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From the KSG, this is Sylvia Poggioli:

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NPR’s Poggioli shares insight on troubled U.S.-European relations

Director of the Shorenstein Center Alex Jones listens to Sylvia Poggioli answer questions after her talk on deteriorating American-European relations. Staff photo by Stephanie Mitchell

Welcoming National Public Radio (NPR) senior European correspondent Sylvia Poggioli to an overflow-capacity brown-bag lunch at the Kennedy School of Government on Oct. 11, Shorenstein Center Director Alex Jones issued two warnings to the audience.

Beware of the “Harvard food police” and clean up after your lunch.

And no, Poggioli won’t issue her notorious NPR sign-off on command, so don’t ask.

What Poggioli did deliver was a concise and compelling analysis of the growing tension between Europe and the United States, presented with the same thoughtful detail that has made her one of NPR’s most respected and popular reporters.

America’s war on terrorism and President George W. Bush’s determination to topple Saddam Hussein, combined with Europe’s geography, lack of continental unity, and ambivalence toward its immigrant population has created “a gulf of disharmony between the United States and Europe,” said Poggioli.

Poggioli, a Providence, R.I., native and 1968 graduate of Harvard College who now lives in Italy, said that immediately following the events of last Sept. 11, Europeans abandoned their traditional disdain toward Americans.

“Something really extraordinary happened,” she said. “There was an incredible outpouring of warmth for every American in sight.”

Shortly, however, the disconnect between the continents returned with renewed vigor.

“The solidarity honeymoon is long over,” she said, then outlined a number of factors that have contributed to what she called a “trans-Atlantic chasm.”

Europeans, whose history is rife with invasions, cannot grasp Americans’ transformed sense of vulnerability since the Sept. 11 attacks, she said. In addition, there are millions of Muslim immigrants in Europe, both feared and needed in the workforce if Europe is to maintain its standard of living.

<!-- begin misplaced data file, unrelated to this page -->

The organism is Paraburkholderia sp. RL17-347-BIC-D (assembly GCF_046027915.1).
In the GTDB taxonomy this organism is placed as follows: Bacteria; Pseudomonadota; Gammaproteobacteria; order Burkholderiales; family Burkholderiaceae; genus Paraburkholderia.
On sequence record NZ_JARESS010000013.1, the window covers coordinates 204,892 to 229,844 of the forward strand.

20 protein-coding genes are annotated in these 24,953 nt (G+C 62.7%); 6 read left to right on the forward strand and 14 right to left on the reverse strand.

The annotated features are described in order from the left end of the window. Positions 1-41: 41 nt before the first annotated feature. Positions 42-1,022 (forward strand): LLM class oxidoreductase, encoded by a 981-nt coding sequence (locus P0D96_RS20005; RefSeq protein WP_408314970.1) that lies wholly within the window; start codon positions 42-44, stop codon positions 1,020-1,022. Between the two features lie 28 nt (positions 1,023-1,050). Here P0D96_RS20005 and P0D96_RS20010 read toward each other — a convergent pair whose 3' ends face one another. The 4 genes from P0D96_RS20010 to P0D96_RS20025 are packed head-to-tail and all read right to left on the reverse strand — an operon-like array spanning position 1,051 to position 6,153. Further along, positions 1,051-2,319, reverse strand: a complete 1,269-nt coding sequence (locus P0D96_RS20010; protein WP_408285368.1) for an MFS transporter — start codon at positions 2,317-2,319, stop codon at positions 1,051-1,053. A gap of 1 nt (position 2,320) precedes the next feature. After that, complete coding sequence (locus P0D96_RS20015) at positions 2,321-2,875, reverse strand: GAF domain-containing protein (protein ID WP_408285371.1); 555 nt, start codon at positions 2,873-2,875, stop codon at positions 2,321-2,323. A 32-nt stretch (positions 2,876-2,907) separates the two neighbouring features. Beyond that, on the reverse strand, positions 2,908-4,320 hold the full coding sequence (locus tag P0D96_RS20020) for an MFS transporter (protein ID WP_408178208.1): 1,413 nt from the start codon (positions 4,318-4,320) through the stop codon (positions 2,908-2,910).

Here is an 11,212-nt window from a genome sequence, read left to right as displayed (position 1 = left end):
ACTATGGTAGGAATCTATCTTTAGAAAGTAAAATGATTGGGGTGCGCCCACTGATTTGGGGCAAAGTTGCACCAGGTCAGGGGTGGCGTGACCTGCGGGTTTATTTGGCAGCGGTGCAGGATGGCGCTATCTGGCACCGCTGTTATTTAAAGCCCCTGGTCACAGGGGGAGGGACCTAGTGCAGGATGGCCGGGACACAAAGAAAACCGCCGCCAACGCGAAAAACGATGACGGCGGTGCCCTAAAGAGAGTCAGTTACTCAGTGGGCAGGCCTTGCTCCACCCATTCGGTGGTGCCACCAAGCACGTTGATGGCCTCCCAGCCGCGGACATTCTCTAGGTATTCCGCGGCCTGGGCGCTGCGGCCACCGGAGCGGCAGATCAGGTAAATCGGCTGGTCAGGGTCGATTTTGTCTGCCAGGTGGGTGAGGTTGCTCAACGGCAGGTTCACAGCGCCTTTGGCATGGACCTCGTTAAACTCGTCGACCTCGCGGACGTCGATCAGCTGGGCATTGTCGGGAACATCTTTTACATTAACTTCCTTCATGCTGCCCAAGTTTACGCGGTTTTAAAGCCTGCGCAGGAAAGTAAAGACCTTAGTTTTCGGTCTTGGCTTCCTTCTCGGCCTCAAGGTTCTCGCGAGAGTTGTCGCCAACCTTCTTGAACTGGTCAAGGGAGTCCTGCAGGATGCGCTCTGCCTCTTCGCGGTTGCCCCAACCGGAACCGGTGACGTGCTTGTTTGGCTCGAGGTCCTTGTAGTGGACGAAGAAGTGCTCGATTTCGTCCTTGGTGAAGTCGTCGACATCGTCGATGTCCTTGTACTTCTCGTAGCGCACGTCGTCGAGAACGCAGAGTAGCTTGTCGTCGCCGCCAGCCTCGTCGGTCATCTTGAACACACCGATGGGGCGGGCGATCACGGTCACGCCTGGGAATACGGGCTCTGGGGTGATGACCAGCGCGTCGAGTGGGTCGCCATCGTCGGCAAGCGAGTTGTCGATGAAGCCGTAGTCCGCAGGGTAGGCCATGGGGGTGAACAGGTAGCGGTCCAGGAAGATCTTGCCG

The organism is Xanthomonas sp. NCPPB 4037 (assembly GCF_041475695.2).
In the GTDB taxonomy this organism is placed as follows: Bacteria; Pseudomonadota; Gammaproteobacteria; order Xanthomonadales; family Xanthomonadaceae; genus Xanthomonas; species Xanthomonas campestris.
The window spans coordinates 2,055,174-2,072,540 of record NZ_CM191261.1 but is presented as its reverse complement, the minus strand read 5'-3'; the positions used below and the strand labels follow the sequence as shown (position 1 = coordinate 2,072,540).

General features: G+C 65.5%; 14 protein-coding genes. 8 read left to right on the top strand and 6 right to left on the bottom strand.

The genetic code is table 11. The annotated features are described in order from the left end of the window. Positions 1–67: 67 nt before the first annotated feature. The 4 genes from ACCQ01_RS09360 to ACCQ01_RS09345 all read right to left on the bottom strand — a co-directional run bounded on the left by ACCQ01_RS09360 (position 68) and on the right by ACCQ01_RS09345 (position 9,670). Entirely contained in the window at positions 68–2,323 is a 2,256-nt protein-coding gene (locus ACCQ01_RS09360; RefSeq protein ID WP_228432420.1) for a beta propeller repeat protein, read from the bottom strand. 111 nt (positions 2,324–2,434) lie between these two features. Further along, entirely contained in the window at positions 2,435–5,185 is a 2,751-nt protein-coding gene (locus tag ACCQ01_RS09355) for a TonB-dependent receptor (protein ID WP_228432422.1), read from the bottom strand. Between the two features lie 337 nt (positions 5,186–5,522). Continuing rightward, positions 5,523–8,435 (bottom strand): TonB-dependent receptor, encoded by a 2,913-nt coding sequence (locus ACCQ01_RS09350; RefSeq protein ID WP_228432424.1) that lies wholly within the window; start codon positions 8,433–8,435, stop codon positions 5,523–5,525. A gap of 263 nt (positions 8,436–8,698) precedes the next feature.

Geography, too, makes Europe loathe to fight the war on terror with the same absolutism that characterizes the American stance.

“Europe feels itself at swimming distance from the Arab world,” said Poggioli.

European-American relations, while not without conflict, fared better during the Clinton administration, said Poggioli, noting that Europeans refer to George W. Bush as “the toxic Texan.”

“Bush fulfills every European prejudice about anti-intellectual Americans,” she said.

Finally, Europe’s own frustration and anxiety about its military might and its fragmentation on issues like immigration and foreign policy play a role in chilly relations with the United States.

Poggioli expanded upon these remarks and tackled other issues, from media to the Catholic Church, in a generous question-and-answer session.

A 20-year veteran of NPR who has given American listeners front-row seats to the fall of communism in Eastern Europe, the civil war in Yugoslavia and the conflict in Kosovo, Poggioli remarked that covering a war in Iraq might be even more difficult for journalists than reporting on the attacks on Afghanistan.

“This one’s going to be really, really tough,” she said.

Distancing herself from NPR management, she acknowledged that recent criticism – and withdrawal of support – from some groups for a perceived pro-Palestinian bias in reporting on the Middle East has been difficult. Yet, she said, the criticism is not limited to pro-Israeli groups.

“We’ve been attacked on all sides,” she said.

Surprisingly, NPR does not hold the same revered status in Europe that it does in America.

Beyond a very small group of intellectual elites, she told the audience, “I can assure you that in Europe, NPR is totally unknown.” She described calling government offices to request interviews and having to explain who she is.

Digressing from the war on terror but further amplifying the European-American disconnect, Poggioli said that the sex scandals rocking the Catholic Church here are widely viewed, particularly by the Vatican, as an American problem.

“For reasons that I still find totally mysterious, the European media almost completely has ignored this story,” she said, despite similar scandals in Ireland and Poland. “This problem is not an American problem,” she added.

Repeatedly, Poggioli pointed to European disunity, especially on immigration and foreign policy, as a major barrier to changing the course of America’s war on terror and, perhaps, on Iraq.

“This united Europe is ever more elusive,” said Poggioli. “Europe is facing this new American assertiveness in a state of confusion and disarray.”